Half a gallon-ish a day will keep the doctors away.

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Let’s talk H20! I often preach over on the gram the importance of water intake. But, I never go into WHY it’s so important. Other than maintaining weight and bloat, nearly all of the major systems in your body depend on water.

 

Water does more than just quench your thirst and regulate your body's temperature; it also keeps the tissues in your body…(wait for the dreaded word)…moist. I KNOW! “moist” an awful word. But, in this case, a necessity description. Think about it - when your eyes, nose, or mouth get dry, it gets uncomfortable and can lead to complications such as cracked and chapped lips, a bloody nose or painfully red eyes. Keeping your body hydrated helps it retain optimum levels of moisture in these sensitive areas, as well as in the blood, bones, and the brain. In addition, water helps protect the spinal cord, and it acts as a lubricant and cushion for your joints. Which comes in handy when doing sweat-worthy workouts.

 

There are many different opinions on how much water you should be drinking every day. But it all really depends on a few main things. And, drinking the right amount of water daily can actually speed up your metabolic rate and help to curb overeating when your body has confused hunger and thirst. But exactly how much water is enough? Here are three components to successfully calculating how much water you should drink in a day for both health and weight loss benefits:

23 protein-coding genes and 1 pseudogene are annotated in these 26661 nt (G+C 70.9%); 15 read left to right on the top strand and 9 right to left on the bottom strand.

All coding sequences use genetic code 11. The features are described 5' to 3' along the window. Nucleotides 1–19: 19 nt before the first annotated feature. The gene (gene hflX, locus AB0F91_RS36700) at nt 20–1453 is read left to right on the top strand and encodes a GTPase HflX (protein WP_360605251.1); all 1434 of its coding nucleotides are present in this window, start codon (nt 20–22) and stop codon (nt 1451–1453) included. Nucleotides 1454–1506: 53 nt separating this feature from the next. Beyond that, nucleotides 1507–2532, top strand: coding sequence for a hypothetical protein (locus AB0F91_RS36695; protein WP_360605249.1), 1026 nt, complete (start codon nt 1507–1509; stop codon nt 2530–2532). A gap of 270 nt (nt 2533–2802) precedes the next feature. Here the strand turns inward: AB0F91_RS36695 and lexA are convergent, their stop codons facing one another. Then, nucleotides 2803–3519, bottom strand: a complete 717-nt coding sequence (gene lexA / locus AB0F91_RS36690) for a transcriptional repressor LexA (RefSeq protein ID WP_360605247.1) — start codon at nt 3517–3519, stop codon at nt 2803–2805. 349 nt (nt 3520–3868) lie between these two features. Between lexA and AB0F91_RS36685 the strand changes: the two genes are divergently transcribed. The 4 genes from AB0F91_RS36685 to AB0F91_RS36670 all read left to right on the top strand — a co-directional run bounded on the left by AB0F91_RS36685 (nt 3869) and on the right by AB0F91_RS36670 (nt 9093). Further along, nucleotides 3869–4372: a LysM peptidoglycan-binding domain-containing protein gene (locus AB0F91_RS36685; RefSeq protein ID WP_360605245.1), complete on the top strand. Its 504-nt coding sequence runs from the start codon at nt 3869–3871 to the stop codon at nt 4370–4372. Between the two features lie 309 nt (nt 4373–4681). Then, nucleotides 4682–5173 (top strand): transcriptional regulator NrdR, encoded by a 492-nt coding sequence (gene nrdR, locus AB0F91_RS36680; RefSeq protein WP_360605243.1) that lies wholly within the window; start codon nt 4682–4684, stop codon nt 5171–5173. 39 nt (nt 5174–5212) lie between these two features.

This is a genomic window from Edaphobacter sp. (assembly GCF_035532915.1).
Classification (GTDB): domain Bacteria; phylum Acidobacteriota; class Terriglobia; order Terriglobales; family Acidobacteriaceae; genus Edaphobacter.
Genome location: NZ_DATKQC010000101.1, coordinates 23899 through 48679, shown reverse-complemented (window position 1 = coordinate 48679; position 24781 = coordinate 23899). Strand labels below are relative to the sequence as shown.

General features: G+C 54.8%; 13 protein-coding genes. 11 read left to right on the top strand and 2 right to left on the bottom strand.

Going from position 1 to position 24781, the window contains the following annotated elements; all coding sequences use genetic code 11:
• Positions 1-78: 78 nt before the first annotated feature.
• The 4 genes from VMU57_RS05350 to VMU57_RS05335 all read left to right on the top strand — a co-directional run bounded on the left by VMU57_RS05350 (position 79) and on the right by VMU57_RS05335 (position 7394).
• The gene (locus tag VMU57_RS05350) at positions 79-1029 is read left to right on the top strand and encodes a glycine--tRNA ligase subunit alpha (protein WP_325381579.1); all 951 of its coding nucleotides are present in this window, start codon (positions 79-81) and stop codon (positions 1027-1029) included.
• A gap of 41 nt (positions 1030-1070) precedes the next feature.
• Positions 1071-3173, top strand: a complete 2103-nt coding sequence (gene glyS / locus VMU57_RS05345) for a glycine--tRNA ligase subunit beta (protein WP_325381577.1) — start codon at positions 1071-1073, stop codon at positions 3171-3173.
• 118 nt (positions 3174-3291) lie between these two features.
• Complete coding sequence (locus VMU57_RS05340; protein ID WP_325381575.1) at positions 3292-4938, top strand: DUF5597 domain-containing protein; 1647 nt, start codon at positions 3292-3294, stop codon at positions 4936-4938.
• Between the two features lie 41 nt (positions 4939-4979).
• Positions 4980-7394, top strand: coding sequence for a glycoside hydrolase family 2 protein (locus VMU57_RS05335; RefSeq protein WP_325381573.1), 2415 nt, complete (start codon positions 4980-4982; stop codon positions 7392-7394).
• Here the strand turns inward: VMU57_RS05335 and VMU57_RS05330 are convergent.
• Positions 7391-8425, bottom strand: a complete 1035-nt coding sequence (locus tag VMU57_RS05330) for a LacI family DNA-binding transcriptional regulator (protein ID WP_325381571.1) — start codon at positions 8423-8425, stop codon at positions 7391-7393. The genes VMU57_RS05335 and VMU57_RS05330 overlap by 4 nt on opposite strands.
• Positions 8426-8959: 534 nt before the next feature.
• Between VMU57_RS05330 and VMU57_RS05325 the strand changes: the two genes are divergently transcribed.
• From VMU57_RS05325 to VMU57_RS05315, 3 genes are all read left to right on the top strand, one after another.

1.     Your weight: The first step to knowing how much water to drink every day is to know your weight. The amount of water a person should drink varies on their weight, which makes sense because the more someone weighs the more water they need to drink.

 

2.     Multiply by 2/3: Next, you want to multiple your weight by 2/3 to determine how much water to drink daily. For example, if you weighed 130 pounds you would multiple that by 2/3 and learn you should be drinking about 87 ounces of water every day.

 

3.     Activity Level: Finally, you will want to adjust that number based on how often you work out, since you are expelling water when you sweat. You should add 12 ounces of water to your daily total for every 30 minutes that you work out. So, if you work out for 45 minutes daily, you would add 18 ounces of water to your daily intake.

 

Having trouble getting your water down? Try Infusing your water with flavor. Infusing your water with fruit can make it much easier to reach your daily goal. Try adding cucumber, strawberries, lemons or limes, to create yummy flavorful water. Also, unsweetened tea and black coffee are other ways to help keep you hydrated and healthy.

 

If you're not sure about your hydration level, look at your urine. If it's clear, thumbs up! You’ve reached your daily goal. If it's dark, chug-a-lug!

Ashley Conneely